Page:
It took a while, but Hartford might have it after all. Nearly a year later, a New Jersey developer submitted a new design to the Capital Region Development Authority Board of Directors to redevelop a 2.8-acre parking lot near Hartford’s Bushnell Park.

Developer Michaels has outlined plans for a scaled-down development, which will include 233 apartments and several townhouses, with an estimated project cost of nearly $100 million, Hartford Business Journal reports.

Michaels’ initial concept for 345 apartments and 15 townhouses when it was selected as the preferred developer last November.

The proposed design, by Anthony J. Amenta of Amenta in Hartford | Emma Architects includes an eight-story apartment building, a five-story apartment building and three three-story townhouses, according to media reports.

Townhouses are available for owner occupancy, and the plan also includes 3,500 square feet of retail space. The buildings are arranged around the perimeter of the site, which is bordered by West and Buckingham Streets, Congress Avenue, and a 1-acre park adjacent to the State Office Building.

The developer plans to use “mass timber” construction with a “cross-laminated timber” flooring system in the eight-storey building. The technique, promoted in Canada and Europe, allows for greater heights compared to traditional timber-frame multi-family buildings.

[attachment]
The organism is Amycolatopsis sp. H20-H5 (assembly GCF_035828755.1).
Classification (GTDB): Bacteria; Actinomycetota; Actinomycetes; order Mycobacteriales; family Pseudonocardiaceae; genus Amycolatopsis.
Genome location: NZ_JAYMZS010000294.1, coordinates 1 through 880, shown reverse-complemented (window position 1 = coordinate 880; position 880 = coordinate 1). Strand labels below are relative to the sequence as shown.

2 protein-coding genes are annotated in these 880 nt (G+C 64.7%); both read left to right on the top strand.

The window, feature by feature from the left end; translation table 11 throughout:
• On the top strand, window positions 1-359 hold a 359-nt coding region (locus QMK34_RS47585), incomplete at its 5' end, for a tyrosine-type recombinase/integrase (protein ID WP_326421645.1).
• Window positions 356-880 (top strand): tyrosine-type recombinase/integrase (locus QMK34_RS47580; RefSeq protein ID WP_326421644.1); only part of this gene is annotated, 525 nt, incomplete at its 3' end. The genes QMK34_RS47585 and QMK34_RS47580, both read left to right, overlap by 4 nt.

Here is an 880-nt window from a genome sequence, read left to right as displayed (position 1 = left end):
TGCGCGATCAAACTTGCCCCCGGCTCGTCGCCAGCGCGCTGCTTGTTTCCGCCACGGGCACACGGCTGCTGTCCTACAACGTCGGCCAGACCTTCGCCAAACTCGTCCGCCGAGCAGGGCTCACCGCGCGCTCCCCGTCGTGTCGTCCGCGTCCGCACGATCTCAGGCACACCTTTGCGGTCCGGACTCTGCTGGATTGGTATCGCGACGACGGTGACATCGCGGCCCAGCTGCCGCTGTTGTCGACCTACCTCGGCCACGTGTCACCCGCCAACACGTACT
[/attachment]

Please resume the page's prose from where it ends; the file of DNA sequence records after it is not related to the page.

Mass timber offers advantages such as rapid construction, attractive timber aesthetics and greater spans of glazing as the exterior skin hangs over the side of the building.

CRDA board members expressed generally positive feedback on the design, but also raised some concerns. Board member Robert E. Patricelli praised the project, while expressing concern that the modern exterior design might clash with surrounding buildings. Patricelli also questioned whether a large surface parking lot would be included. Geoff Lewis, development director at Michaels, explained that an underground car park was not feasible due to the high cost, but the design was designed to hide the surface car park.

CRDA Executive Director Michael Freimuth emphasized that the project aims to push the boundaries of the market and deliver high-end buildings that incorporate new technologies and green building practices. The design’s scalability across sites provides greater architectural flexibility.

Ted Glazer

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